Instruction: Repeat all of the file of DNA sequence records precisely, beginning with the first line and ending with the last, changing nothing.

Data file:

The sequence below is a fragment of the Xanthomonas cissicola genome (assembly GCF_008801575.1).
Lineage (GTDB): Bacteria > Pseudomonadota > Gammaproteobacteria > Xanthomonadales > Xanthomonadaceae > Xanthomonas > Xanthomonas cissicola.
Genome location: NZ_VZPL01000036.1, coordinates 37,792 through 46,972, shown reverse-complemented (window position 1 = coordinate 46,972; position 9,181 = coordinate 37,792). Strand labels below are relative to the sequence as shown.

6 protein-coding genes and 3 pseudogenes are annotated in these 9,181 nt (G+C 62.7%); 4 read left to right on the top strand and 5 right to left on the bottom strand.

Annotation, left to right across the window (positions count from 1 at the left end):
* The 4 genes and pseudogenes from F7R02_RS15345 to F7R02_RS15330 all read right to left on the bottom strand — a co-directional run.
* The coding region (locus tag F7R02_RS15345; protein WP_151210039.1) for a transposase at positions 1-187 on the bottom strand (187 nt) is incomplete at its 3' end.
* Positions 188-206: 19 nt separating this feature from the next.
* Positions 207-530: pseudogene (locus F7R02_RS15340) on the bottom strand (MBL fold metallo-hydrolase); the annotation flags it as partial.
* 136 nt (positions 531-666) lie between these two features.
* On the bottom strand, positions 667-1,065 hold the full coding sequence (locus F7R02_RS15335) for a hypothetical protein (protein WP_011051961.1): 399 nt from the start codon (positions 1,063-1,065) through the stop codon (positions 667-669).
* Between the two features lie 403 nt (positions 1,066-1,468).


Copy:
The sequence below is a fragment of the Xanthomonas cissicola genome (assembly GCF_008801575.1).
Lineage (GTDB): Bacteria > Pseudomonadota > Gammaproteobacteria > Xanthomonadales > Xanthomonadaceae > Xanthomonas > Xanthomonas cissicola.
Genome location: NZ_VZPL01000036.1, coordinates 37,792 through 46,972, shown reverse-complemented (window position 1 = coordinate 46,972; position 9,181 = coordinate 37,792). Strand labels below are relative to the sequence as shown.

6 protein-coding genes and 3 pseudogenes are annotated in these 9,181 nt (G+C 62.7%); 4 read left to right on the top strand and 5 right to left on the bottom strand.

Annotation, left to right across the window (positions count from 1 at the left end):
* The 4 genes and pseudogenes from F7R02_RS15345 to F7R02_RS15330 all read right to left on the bottom strand — a co-directional run.
* The coding region (locus tag F7R02_RS15345; protein WP_151210039.1) for a transposase at positions 1-187 on the bottom strand (187 nt) is incomplete at its 3' end.
* Positions 188-206: 19 nt separating this feature from the next.
* Positions 207-530: pseudogene (locus F7R02_RS15340) on the bottom strand (MBL fold metallo-hydrolase); the annotation flags it as partial.
* 136 nt (positions 531-666) lie between these two features.
* On the bottom strand, positions 667-1,065 hold the full coding sequence (locus F7R02_RS15335) for a hypothetical protein (protein WP_011051961.1): 399 nt from the start codon (positions 1,063-1,065) through the stop codon (positions 667-669).
* Between the two features lie 403 nt (positions 1,066-1,468).